Critiquing representation : the case of an academic literacy course in an engineering faculty in a South African university.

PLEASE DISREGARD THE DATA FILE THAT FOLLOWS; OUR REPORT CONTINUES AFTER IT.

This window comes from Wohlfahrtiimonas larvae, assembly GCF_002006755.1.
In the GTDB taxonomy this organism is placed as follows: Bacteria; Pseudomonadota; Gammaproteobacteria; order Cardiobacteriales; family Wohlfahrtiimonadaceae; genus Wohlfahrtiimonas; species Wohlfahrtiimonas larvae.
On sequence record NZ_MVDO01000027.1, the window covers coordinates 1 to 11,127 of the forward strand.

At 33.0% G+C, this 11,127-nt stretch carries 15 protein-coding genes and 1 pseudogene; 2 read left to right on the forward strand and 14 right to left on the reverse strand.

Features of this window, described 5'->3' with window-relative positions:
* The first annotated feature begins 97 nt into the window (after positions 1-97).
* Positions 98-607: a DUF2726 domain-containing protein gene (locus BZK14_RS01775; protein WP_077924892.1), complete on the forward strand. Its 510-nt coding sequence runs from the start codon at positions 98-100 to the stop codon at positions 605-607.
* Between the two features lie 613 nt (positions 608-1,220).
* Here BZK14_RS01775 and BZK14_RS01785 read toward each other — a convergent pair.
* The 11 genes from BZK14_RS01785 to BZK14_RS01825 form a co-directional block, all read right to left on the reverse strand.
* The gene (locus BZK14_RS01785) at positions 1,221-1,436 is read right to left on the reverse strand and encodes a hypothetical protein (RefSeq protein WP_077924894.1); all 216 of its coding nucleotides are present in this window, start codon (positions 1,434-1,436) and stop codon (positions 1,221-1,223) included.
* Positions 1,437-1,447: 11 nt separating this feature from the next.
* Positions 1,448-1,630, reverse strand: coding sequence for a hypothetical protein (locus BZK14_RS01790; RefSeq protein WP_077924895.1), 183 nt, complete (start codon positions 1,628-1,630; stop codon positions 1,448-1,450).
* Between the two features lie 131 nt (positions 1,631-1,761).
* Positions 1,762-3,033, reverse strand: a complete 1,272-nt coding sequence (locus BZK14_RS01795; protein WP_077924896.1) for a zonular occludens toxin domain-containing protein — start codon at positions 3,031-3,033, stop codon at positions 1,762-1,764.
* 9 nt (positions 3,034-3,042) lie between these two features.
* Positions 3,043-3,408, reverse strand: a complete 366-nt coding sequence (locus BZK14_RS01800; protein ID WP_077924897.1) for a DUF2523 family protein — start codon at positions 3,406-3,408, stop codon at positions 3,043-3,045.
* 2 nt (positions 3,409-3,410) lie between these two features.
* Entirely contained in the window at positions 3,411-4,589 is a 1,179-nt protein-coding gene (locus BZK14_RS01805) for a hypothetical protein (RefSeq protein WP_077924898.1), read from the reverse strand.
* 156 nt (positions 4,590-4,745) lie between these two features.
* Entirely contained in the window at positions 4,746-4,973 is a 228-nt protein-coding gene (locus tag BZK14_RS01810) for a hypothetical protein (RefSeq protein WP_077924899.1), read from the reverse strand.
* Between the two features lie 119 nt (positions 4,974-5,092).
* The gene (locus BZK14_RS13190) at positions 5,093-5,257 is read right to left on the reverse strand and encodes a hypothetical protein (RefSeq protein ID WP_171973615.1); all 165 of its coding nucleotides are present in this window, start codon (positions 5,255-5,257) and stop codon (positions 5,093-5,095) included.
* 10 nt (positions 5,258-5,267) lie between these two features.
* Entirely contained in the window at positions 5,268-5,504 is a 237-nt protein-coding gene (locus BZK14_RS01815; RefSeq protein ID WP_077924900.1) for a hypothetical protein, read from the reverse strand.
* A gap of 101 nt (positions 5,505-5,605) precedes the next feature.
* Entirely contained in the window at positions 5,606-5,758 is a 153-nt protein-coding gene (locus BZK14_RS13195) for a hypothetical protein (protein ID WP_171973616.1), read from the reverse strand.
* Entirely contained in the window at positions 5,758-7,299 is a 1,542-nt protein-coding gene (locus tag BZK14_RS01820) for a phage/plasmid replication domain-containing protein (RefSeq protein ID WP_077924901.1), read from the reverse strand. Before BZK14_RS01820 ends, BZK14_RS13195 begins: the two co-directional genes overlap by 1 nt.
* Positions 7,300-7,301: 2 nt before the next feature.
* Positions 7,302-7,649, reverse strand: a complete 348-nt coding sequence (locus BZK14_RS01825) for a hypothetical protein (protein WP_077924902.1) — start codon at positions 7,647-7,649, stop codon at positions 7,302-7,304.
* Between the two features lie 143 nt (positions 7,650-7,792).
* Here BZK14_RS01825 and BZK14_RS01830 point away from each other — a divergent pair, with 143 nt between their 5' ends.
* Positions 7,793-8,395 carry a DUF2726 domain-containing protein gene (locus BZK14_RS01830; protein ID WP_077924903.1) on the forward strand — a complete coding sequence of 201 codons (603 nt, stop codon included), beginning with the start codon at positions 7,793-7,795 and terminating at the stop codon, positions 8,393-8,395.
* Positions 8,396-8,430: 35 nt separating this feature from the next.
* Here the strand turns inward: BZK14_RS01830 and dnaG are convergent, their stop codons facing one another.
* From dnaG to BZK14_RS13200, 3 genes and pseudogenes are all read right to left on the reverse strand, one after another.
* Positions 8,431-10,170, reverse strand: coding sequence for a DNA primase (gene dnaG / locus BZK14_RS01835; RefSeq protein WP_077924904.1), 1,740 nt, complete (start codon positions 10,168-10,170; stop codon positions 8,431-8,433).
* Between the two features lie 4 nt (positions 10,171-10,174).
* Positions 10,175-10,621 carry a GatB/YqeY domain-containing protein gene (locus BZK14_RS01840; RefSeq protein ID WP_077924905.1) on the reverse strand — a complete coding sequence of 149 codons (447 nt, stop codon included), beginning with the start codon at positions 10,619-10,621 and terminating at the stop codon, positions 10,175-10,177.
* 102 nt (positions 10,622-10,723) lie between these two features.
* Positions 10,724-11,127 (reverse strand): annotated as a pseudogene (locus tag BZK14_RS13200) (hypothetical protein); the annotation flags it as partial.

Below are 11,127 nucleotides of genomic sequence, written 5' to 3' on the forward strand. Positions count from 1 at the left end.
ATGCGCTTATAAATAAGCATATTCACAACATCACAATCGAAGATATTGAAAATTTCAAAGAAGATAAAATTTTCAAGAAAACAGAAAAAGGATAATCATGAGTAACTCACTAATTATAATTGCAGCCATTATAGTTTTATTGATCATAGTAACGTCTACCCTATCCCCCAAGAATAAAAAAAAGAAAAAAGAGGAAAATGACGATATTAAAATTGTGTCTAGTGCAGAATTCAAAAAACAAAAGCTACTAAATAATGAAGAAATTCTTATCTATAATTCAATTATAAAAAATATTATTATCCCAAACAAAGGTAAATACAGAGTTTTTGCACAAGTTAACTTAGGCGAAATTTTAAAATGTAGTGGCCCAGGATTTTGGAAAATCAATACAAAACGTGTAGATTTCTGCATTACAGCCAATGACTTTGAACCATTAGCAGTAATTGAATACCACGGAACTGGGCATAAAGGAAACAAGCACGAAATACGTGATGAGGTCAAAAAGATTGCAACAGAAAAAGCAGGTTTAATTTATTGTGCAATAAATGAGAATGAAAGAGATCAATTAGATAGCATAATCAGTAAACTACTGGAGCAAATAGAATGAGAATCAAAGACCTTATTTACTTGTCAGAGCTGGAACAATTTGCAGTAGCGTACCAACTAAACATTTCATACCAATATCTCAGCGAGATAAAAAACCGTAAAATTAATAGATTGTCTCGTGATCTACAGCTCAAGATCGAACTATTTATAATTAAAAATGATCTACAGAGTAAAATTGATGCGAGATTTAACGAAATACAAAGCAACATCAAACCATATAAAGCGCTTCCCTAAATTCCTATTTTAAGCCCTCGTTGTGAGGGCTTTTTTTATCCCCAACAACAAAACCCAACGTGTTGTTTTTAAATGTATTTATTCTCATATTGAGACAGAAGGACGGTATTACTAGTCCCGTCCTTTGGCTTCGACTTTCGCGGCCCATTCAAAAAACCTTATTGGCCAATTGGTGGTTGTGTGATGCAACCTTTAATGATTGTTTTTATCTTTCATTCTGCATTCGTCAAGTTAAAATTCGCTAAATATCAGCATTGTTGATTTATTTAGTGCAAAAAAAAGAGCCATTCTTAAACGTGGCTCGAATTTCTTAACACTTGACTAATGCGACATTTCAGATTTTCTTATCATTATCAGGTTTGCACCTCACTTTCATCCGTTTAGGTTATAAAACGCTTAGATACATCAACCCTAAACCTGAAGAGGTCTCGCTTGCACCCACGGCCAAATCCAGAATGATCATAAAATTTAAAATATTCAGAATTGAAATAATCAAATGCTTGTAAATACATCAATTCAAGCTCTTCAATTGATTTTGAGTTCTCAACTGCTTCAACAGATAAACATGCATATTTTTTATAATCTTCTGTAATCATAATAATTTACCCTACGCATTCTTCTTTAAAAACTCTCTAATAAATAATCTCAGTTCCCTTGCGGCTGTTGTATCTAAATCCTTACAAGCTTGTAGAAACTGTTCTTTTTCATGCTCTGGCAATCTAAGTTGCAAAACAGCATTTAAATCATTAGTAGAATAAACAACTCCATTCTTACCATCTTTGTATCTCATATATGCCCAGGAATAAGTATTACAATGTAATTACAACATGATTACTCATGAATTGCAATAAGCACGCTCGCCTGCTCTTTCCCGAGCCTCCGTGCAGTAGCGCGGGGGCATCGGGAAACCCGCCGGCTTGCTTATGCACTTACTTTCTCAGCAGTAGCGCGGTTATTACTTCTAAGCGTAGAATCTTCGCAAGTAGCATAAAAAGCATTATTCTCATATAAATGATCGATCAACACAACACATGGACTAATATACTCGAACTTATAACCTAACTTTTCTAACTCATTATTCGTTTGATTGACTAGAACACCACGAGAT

What does it mean to be academically literate? Responses to this question have led to an explosion of research in the field of applied linguistics, yet the diversity of definitions proposed in the literature for the concept of literacy per se indicate that it continues to defy consensus. Literacy, and specifically by extension academic literacy, must thus be recognised as a contested field, with different meanings for different people and inevitable tensions between those taking positions on or affected by its practical implications. Accepting its contested status, this study sought to explore student representations of academic literacy, academic staff representations of academic literacy and associated academic staff representations of students insofar as these touch on specific concerns of academic literacy in an engineering faculty. The purpose of this exploration was to determine how these representations permeate academic practice and inform pedagogical practice and attitudes to learning. This led to the research thesis, that dominant discourses produce certain practices which can lead to social exclusion/inclusion of students. Such a thesis, allows for an examination of institutional practices of teaching and learning. To do this, I employed a multidisciplinary approach drawn from applied linguistics, sociology and philosophy. Consequently, I drew on theories from James Paul Gee, Pierre Bourdieu, Basil Bernstein and Jean Lave and Etienne Wenger to understand the socio-cultural context where representation occurs. An understanding of these discourses and epistemologies also necessitated an approach that probed participants‘ versions of reality. Consequently, this research was premised within a Critical Realist ontology whose central tenet is the recognition of tripartite framework of reality. Within this framework, reality is comprised of the domains of the real, actual and the empirical. The domain of the empirical relates to perceptions of experiences, while the actual is concerned with events that produce these experiences. The real is the domain of generative mechanisms, which if activated, produce the events and experiences in the other domains. Data was collected to correspond to these domains, with critical focus on the analysis of underlying mechanisms which reproduce social reality. To establish how the real relates to the other domains, Fairclough‘s critical discourse analysis was adopted.